There’s an easy way to tell you’re in Frankfurt an der Oder rather than its larger, more successful namesake, Frankfurt am Main. The latter’s coat of arms carries a terrifying eagle, while the Frankfurt that sits on the border with Poland has a chicken as the centrepiece of its coat of arms. These two birds encapsulate the divergent fortunes of two towns that bear the same name but couldn’t be any less alike. One is the financial capital of Germany, the other, not so much.
Frankfurt an der Oder has been dealt some bad cards, historically speaking. A chicken as town emblem is the least of them. To its credit, the town has embraced its poultry emblem, and here and there I spotted decorated plastic chickens. It’s always a relief to discover a town with a self-deprecating sense of humour. For centuries though, Frankfurt (Oder), as it’s known, was a successful city that controlled trade along the river.
In 1368, it joined the Hanseatic League, the confederation that dominated European trade. Its growing wealth and strategic position made it a target for rivals in the wars that swept across Europe. The town was besieged and occupied by the Swedish army during the Thirty Years’ War, occupied (for the first time) by the Russians during the Seven Years’ War, and fell to Napoleon in the early part of the 19th century.
It would recover from these setbacks to become an economic success story later in the 19th century. Disaster arrived at the end of the Second World War, when a second and very different Russian army occupied it. They took control of a town that was little more than a shell of its former self. Post-war communist mismanagement and apathy did the rest. The town you see today though, still has some reminders of past glories.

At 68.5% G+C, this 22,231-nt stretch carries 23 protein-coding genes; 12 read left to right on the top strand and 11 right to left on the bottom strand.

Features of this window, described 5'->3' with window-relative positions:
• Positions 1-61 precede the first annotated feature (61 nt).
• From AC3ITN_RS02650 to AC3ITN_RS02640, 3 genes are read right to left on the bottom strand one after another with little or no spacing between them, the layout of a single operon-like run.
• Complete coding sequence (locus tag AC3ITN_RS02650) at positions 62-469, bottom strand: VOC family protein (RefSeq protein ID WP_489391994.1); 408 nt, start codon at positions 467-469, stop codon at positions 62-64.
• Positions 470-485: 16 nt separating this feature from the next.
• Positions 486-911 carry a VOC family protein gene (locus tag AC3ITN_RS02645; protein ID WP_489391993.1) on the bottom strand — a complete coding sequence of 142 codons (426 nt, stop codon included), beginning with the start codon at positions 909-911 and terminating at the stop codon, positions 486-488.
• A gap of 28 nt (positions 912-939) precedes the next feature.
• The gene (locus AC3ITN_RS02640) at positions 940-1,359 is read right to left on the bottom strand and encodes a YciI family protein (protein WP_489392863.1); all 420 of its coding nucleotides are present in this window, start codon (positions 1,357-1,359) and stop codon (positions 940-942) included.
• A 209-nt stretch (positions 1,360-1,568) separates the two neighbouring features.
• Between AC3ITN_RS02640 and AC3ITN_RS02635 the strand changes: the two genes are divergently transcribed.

The Gothic Rathaus dates from the early 17th century, and there’s a scattering of 18th and 19th century buildings that survived. The 13th-century Marienkirche is the town’s true architectural glory though, famed for its stunning medieval glass windows. They tell the story of Adam and Eve, Noah’s Ark and Jesus, and they have the only known depiction of the story of the Antichrist – you can clearly see images of the Beast in the the glass.
The church was severely damaged in the war, but the stained glass had been sent for safekeeping to Potsdam just days before the Russians arrived in April 1945. This was a false dawn. Potsdam was under Russian control after the war and the windows were looted and taken to Lenningrad. For the next 50 years they vanished from sight. Only in 2002 were the majority of the pieces returned. The final six pieces were found in 2005 and returned in 2008.
Slubice, on the other hand, has the air of a place that was never meant to be, and until 1945 it was the Frankfurt suburb of Dammvorstadt. It became Slubice when German land east of the Oder was granted to Poland after the war. As an independent town it didn’t really make sense, and even today seems to exist only to sell cheap alcohol and cigarettes to Germans, who cross the border in droves to get their hands on unhealthy bargains.
Slubice feels down at heel in comparison to its German neighbour. I walked around and failed to find anything to entertain myself. There was, however, the rather surreal sight of a monument to Wikipedia. There’s no connection between the town and one of the internet’s most recognisable names, the statue is the work of enthusiasts. Not all are fans though. In 2019, one of the four nudes holding the Wiki globe had two fingers cut off. That seems like a fitting tribute to Slubice.